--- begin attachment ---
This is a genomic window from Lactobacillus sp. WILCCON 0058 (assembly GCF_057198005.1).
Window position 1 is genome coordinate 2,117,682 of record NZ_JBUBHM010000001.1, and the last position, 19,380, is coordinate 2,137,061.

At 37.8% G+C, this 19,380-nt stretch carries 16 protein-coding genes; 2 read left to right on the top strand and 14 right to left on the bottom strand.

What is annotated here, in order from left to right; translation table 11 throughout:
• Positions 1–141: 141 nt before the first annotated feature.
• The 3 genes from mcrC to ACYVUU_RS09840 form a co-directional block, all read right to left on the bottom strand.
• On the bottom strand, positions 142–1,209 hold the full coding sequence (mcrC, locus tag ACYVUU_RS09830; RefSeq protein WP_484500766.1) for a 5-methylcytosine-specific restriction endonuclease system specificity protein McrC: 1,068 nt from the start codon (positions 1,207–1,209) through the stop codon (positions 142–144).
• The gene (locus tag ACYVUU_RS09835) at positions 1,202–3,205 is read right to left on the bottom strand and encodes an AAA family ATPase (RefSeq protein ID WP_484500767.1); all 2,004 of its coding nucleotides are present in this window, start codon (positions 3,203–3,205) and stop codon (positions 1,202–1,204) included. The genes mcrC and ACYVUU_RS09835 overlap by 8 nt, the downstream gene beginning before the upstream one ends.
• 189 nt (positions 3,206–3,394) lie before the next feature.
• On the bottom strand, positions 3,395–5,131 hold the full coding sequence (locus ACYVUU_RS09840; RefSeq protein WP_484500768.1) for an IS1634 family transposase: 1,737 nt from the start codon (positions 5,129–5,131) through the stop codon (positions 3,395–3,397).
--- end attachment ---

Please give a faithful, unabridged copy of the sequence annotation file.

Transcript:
This is a genomic window from Lactobacillus sp. WILCCON 0058 (assembly GCF_057198005.1).
Window position 1 is genome coordinate 2,117,682 of record NZ_JBUBHM010000001.1, and the last position, 19,380, is coordinate 2,137,061.

At 37.8% G+C, this 19,380-nt stretch carries 16 protein-coding genes; 2 read left to right on the top strand and 14 right to left on the bottom strand.

What is annotated here, in order from left to right; translation table 11 throughout:
• Positions 1–141: 141 nt before the first annotated feature.
• The 3 genes from mcrC to ACYVUU_RS09840 form a co-directional block, all read right to left on the bottom strand.
• On the bottom strand, positions 142–1,209 hold the full coding sequence (mcrC, locus tag ACYVUU_RS09830; RefSeq protein WP_484500766.1) for a 5-methylcytosine-specific restriction endonuclease system specificity protein McrC: 1,068 nt from the start codon (positions 1,207–1,209) through the stop codon (positions 142–144).
• The gene (locus tag ACYVUU_RS09835) at positions 1,202–3,205 is read right to left on the bottom strand and encodes an AAA family ATPase (RefSeq protein ID WP_484500767.1); all 2,004 of its coding nucleotides are present in this window, start codon (positions 3,203–3,205) and stop codon (positions 1,202–1,204) included. The genes mcrC and ACYVUU_RS09835 overlap by 8 nt, the downstream gene beginning before the upstream one ends.
• 189 nt (positions 3,206–3,394) lie before the next feature.
• On the bottom strand, positions 3,395–5,131 hold the full coding sequence (locus ACYVUU_RS09840; RefSeq protein WP_484500768.1) for an IS1634 family transposase: 1,737 nt from the start codon (positions 5,129–5,131) through the stop codon (positions 3,395–3,397).